Todd Brooks — The Benchmark Company, LLC — Analyst

Okay. Great. Second question. You talked about Hawaii and the Boston, New York bucket, but I was just wondering in the second quarter, you saw a lifting of some of the pretesting requirements to come into the U.S. In the more tourist-focused markets, are you seeing a lift from travel-related customers at all since the listing of that requirement?

Cheryl Henry — President, Chief Executive Officer, and Chairwoman

So Hawaii, it’s a little bit sporadic at this point. So I don’t know that I can attribute it exactly to what you’re describing. Across the board, I think we would say that the July — or June was what it was from a strong start to a slowdown in the back half of the year — back half of the month, sorry about that. So, yeah, I mean I don’t know that we can attribute anything to particularly travel alone.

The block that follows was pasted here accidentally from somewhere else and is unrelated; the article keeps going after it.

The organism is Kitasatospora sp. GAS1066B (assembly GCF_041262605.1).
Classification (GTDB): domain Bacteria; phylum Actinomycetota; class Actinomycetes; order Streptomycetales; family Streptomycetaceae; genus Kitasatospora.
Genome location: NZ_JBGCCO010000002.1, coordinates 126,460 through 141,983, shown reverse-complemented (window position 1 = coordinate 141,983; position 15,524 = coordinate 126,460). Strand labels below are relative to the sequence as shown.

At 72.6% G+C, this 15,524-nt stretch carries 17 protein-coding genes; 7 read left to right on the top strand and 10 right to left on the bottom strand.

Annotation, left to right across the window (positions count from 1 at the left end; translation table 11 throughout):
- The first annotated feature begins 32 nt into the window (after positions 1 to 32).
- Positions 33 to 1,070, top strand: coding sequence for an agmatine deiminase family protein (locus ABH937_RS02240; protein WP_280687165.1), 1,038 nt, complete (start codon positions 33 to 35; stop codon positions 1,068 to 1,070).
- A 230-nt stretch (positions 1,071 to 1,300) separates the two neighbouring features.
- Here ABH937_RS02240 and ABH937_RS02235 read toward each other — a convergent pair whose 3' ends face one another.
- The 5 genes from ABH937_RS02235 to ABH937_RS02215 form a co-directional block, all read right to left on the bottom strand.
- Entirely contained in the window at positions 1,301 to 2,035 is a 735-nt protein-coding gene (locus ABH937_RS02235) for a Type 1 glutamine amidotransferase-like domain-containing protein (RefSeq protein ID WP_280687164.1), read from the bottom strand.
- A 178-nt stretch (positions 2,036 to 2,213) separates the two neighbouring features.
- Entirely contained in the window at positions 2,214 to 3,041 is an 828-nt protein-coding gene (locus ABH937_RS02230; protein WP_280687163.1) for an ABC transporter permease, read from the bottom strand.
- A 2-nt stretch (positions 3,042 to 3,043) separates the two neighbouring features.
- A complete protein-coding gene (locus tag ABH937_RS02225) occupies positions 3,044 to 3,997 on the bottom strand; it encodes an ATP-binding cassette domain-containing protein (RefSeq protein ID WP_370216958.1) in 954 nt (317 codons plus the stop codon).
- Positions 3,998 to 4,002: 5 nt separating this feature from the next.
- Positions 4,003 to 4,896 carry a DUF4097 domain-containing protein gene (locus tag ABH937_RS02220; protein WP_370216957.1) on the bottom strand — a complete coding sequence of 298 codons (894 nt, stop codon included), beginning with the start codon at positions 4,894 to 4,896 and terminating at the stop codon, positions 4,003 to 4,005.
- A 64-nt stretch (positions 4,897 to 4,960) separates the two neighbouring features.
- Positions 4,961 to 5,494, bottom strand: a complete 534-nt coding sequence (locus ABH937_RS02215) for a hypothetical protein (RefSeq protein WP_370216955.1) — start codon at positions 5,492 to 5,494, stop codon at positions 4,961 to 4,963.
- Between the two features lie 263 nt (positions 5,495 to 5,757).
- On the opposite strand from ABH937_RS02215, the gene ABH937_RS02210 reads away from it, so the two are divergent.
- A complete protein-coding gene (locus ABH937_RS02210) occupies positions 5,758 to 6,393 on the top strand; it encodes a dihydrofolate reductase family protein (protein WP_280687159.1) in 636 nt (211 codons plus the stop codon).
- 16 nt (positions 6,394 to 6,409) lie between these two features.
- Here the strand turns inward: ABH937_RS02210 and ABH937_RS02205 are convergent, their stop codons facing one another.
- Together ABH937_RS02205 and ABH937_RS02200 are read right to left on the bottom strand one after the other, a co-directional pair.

Todd Brooks — The Benchmark Company, LLC — Analyst

Okay. Great.

Cheryl Henry — President, Chief Executive Officer, and Chairwoman

Hawaii is still not back, and I think that’s an opportunity for us as the markets really start to open up more and people start to travel, but that’s kind of still to come for us.

Todd Brooks — The Benchmark Company, LLC — Analyst

Okay. Great. And the final one, if I can. You talked about the beef costs in the quarter, and you gave some forward thinking on the basket. Are you seeing any more willingness on the part of your supplier partners to lock in kind of supply at a price? Are you able to I think some of your existing hedges run off in the August time frame if I remember correctly? What’s the hedged outlook for prime beef in the back half? Thank you.

Kristy Chipman — Chief Financial Officer, Chief Operating Officer